70 YEARS AGO April 7, 1933
At this hour of going to press the total vote on the repeal of the 18th amendment in the state of Wisconsin with about 500 missions out of a total of 2,900 is for the repeal 536,800, against the repeal 111,971. All of the 15 delegates favoring the repeal were elected.
Only about half the vote was cast at the election here Tuesday. Only in the Fourth Ward, where a warm aldermanic contest was staged, did the vote approach anything like normal. On the vote for delegates to the constitutional convention to consider the repeal of the 18th amendment, 536 votes were cast. Of these, 362 were for the wet candidates and 174 for dry candidates. All the wards, even the traditionally dry First Ward, voted for the wet delegates.
W.H. Bridgman editorial - We have beer. Primarily the new beer law is a taxing scheme. It caught the votes of a good many members of congress because it offered an apparently easy way to correct a billion dollars in much needed revenue. The people who will pay this tax are those least able to pay it. They have been fooled into support of a measure which purports to give the poor man a 5 cent glass of beer. For the privilege of getting a cent's worth of beer he is willing to pay 4 cents in taxes when he was already paying taxes enough. Our prediction is that beer will not yield one-fourth the amount of revenue which has been predicted for it. In the mad rough and tumble of all government units to place a tax on it, the price to the consumer is now so high that sales will fall far short of what was expected. And the prediction that it will drive the speakeasy and the bootlegger out of business is not well taken. It is not unlikely that the speakeasy and the bootlegger will be able to compete with lawful beer and still make a big profit. It will be easy because the prohibition enforcing units are being disbanded and the traffic in booze, both legal and unlawful, will be without effective restriction. Nor are the taxes entirely responsible for the high price of beer and the consequent disappointment of the 5 cent drinkers. The big brewers have been in the saddle since the word went forth that beer was coming back and it authoritatively reported that they propose to take heavy toll in profits for the time, their property has been idle.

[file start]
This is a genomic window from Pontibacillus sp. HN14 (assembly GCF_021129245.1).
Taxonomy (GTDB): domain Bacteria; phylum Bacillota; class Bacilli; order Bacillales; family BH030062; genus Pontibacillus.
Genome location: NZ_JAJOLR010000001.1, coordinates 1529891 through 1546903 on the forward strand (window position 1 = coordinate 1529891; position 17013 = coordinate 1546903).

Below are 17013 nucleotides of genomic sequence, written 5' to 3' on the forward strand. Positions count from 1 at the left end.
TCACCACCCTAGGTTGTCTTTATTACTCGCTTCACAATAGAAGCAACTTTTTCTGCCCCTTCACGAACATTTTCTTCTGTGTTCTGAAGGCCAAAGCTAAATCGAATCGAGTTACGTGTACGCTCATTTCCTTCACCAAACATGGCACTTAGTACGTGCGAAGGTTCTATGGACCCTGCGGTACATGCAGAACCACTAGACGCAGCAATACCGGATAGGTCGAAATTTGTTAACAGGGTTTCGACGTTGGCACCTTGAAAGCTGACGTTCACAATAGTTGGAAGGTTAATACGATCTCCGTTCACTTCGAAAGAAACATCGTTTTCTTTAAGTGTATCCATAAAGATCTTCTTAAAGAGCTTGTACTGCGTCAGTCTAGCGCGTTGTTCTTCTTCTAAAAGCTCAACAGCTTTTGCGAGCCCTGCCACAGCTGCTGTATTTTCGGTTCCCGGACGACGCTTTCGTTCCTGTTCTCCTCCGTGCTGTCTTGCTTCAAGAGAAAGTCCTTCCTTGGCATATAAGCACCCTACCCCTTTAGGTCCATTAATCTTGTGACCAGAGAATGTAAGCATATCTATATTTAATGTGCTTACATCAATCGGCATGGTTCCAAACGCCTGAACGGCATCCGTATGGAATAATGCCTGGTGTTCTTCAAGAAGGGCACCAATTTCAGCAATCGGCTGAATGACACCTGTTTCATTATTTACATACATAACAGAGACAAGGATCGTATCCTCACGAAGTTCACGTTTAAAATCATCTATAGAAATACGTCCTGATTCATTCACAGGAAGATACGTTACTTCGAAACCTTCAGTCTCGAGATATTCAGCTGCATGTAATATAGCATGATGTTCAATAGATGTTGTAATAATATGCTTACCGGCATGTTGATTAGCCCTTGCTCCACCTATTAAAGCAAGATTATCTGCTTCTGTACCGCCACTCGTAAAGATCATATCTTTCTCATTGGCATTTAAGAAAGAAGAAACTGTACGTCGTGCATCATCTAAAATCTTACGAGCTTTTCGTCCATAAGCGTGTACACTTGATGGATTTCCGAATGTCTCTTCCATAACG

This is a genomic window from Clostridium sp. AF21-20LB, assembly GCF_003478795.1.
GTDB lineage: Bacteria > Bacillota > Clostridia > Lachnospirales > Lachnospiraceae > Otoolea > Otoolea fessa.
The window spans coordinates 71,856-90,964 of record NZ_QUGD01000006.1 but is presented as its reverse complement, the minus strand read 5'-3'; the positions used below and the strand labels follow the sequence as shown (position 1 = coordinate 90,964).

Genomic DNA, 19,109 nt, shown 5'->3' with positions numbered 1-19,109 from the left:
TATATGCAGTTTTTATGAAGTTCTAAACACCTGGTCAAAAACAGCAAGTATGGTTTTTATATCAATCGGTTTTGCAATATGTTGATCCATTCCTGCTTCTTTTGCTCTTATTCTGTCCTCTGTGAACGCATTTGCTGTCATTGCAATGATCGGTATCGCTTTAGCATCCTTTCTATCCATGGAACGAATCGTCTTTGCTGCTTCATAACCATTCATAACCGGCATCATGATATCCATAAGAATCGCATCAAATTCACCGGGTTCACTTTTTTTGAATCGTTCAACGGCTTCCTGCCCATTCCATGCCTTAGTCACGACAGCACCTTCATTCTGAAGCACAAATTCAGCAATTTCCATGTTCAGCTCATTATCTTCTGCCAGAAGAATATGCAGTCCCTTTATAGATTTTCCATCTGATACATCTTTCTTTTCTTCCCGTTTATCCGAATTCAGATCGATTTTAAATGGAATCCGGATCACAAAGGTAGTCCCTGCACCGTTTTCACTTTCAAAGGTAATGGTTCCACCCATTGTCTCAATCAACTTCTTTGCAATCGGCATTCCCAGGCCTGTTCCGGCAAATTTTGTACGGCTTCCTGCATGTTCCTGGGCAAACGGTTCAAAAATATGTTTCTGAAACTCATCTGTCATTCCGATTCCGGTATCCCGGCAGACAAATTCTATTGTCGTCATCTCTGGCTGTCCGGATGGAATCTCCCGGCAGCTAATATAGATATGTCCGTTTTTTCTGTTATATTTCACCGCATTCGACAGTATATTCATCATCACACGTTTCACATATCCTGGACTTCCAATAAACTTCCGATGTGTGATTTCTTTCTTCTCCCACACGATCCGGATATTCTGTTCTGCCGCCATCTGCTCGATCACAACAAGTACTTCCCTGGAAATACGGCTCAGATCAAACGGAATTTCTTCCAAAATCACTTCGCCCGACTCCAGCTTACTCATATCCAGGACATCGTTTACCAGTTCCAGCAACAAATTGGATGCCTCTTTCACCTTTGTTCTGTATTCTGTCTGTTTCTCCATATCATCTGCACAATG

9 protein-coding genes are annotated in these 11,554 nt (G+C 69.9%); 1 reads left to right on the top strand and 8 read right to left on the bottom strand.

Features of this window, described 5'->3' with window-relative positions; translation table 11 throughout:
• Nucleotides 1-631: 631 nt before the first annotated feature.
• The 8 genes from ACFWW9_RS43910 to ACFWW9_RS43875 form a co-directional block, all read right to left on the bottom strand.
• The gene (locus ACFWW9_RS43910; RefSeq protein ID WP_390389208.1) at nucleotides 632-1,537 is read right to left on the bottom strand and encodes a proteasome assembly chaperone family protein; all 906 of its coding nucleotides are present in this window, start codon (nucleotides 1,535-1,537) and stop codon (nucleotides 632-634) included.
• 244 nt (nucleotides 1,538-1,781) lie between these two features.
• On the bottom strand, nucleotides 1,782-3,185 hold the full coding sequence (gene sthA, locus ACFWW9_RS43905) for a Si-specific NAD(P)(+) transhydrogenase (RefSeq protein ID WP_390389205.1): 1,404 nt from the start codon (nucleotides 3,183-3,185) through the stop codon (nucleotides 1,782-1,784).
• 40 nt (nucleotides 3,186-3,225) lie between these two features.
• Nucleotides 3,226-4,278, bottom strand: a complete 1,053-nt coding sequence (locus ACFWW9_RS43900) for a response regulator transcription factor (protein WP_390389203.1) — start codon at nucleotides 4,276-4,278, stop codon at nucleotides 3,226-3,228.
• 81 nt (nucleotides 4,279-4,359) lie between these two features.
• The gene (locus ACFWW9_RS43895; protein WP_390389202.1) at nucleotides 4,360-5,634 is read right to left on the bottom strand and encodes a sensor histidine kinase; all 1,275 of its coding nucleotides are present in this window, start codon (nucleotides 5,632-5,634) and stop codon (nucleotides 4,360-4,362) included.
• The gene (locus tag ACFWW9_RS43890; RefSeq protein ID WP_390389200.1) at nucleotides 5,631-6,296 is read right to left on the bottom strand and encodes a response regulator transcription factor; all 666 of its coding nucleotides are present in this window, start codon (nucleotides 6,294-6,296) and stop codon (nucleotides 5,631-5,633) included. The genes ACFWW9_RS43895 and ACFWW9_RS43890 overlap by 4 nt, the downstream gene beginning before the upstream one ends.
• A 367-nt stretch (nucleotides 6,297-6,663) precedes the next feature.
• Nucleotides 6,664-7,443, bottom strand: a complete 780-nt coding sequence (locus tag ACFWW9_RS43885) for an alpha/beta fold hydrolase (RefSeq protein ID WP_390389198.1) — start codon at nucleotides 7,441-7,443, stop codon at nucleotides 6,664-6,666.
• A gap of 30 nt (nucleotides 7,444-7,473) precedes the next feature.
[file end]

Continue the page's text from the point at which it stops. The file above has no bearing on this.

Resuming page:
100 YEARS AGO April 11, 1903
The school bonds were defeated again, another complete rout for the friends of the school building. The Second and Fourth wards gave big majorities to the opposition. A comparison of the figures with those of the preceding election makes it evident that the full strength of those opposed to building was polled at both elections. The stay-at-homes allowed them to have their own way.
J.T. Somers and his ticket defeated the ticket headed by L.A. Turner, in Edson. The contest was a warm one, there being nearly 300 votes cast.